Lunchtime tourist

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January 17, 2005 // UPDATED 1:48 pm - April 26, 2007
By: Linda Koutsky
Linda Koutsky

Nicollet Avenue

Other than a short interruption at Lake Street, Nicollet Avenue is one of the longest streets in the metropolitan area. And as Downtown's main pedestrian artery, it's a word with which we're all familiar. But what do you know about the person behind the name?

Joseph Nicolas Nicollet was born in Savoy, France in 1786. He became a skilled geographer and mathematician, employing his talents at the Paris Observatory and as a mathematics professor at the College of Louis le Grand. In 1823, he was appointed to the French Bureau of Longitudes.

In 1832, Nicollet moved to New Orleans to learn about the geography of North America and to study the river basin between the Red, Arkansas and Missouri rivers. He soon moved up river to St, Louis and led three expeditions into what would become Minnesota and the Dakotas. Nicollet visited Itasca, the headwaters of the Mississippi in 1836. The Army Corps of Engineers hired Nicollet two years later for a surveying mission between Ft. Snelling and Pipestone in Southwestern Minnesota. Astronomical observations helped him chart the physical terrain, and his extensive written records describe how he named many places after existing Native American terms. Because of this expedition, Nicollet was the first person to accurately map the Upper Mississippi River basin.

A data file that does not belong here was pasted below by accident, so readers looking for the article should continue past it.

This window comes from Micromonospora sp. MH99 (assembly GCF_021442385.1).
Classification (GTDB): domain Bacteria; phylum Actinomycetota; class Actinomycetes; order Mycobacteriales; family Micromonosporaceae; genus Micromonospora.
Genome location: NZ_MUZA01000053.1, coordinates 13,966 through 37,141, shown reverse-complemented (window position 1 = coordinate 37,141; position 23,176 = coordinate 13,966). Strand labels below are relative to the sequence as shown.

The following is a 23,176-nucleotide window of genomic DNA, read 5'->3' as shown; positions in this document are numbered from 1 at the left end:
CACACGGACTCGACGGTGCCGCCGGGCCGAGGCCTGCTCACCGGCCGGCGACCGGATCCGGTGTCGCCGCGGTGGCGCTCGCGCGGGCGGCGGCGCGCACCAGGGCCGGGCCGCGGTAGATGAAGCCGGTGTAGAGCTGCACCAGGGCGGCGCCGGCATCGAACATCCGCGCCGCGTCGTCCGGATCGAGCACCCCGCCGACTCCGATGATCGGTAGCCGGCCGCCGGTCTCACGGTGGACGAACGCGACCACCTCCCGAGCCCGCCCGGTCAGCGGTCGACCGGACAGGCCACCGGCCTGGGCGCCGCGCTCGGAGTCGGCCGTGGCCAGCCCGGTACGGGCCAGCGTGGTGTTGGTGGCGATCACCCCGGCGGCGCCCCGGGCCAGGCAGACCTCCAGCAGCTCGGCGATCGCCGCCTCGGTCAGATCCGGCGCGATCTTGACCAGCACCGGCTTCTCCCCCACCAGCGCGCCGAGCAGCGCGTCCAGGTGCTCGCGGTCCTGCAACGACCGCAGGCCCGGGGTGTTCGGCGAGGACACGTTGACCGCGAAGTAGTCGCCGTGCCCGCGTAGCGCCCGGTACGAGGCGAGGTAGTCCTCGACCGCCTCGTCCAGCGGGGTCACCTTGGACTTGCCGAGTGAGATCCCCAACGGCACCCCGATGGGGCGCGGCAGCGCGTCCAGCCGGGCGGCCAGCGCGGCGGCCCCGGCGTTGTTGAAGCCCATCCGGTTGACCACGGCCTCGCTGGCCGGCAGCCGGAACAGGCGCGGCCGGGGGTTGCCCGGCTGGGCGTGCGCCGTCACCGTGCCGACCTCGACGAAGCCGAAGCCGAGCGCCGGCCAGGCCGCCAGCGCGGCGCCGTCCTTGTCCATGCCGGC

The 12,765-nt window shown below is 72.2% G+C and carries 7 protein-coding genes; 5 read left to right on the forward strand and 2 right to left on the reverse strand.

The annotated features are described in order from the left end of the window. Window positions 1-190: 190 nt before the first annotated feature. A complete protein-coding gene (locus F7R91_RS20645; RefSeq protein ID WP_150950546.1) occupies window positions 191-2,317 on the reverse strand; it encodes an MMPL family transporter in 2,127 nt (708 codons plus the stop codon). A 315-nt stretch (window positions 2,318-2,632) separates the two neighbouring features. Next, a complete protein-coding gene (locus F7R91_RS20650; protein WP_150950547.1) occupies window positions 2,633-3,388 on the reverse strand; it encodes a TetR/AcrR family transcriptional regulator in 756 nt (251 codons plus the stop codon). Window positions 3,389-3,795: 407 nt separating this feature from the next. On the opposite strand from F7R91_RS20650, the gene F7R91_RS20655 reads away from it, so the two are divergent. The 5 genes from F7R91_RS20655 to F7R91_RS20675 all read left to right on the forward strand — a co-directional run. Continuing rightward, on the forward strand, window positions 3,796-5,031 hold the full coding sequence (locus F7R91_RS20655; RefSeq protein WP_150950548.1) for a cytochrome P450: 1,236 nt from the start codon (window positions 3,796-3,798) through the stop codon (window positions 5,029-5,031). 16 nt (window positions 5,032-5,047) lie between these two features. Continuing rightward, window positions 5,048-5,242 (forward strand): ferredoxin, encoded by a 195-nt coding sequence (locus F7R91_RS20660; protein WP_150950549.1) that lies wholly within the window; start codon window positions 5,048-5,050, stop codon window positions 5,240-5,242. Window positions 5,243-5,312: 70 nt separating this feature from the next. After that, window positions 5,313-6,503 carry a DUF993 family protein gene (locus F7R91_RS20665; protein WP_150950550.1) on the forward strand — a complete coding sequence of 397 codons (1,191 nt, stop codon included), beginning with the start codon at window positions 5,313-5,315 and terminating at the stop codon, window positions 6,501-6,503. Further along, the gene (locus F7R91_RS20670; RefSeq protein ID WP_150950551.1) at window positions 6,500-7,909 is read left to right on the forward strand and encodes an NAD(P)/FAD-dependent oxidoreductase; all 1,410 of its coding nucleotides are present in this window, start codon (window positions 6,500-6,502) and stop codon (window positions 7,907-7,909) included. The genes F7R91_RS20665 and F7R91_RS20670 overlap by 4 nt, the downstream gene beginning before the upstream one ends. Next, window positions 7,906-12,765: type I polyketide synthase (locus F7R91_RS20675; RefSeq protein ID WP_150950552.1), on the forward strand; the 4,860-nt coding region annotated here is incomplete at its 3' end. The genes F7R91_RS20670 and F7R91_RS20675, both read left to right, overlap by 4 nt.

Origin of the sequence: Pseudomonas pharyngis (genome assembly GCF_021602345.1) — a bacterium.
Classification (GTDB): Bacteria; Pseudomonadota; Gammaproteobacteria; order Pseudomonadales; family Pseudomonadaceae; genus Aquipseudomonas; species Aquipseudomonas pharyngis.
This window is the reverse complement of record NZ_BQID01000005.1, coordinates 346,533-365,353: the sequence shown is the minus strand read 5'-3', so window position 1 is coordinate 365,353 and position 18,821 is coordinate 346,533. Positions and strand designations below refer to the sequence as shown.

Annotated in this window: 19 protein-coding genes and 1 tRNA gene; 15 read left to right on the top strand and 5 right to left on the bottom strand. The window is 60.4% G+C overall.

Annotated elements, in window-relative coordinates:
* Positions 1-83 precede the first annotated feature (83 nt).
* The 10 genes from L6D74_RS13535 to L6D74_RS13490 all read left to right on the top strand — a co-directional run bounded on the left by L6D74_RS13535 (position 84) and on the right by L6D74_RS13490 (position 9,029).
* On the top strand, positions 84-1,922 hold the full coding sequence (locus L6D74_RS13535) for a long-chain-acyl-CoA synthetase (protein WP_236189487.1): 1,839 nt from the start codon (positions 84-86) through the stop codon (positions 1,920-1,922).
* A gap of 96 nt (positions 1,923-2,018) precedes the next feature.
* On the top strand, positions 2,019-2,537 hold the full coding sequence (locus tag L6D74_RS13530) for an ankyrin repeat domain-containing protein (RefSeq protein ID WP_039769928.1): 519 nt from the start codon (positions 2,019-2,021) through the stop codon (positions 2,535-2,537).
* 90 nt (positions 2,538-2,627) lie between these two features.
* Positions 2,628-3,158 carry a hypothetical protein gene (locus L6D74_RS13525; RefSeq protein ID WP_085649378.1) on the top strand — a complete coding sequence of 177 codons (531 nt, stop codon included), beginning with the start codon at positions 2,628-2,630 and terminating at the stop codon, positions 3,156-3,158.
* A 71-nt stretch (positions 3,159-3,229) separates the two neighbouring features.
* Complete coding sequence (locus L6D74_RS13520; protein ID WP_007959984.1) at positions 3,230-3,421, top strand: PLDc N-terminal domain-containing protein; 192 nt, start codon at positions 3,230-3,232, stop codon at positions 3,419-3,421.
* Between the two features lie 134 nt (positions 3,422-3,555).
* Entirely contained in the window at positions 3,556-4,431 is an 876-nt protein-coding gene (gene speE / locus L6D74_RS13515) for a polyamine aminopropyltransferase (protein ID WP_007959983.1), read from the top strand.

Nicollet died in Washington, D.C. in 1843 and was buried in the Congressional Cemetery. His obituary in the National Intelligencer said Nicollet left a "precious collection of manuscripts" about the areas he explored and the native people and cultures he encountered along the way. In Minnesota, an island and county are named in his honor, as well as a vast avenue that stretches from the Mississippi to the Minnesota River and even further south into Burnsville.

LUNCH TIP: Tucked in the back of 512 Nicollet Mall, Hamlin's Coffee Shop is geographically the first restaurant on "Eat Street."

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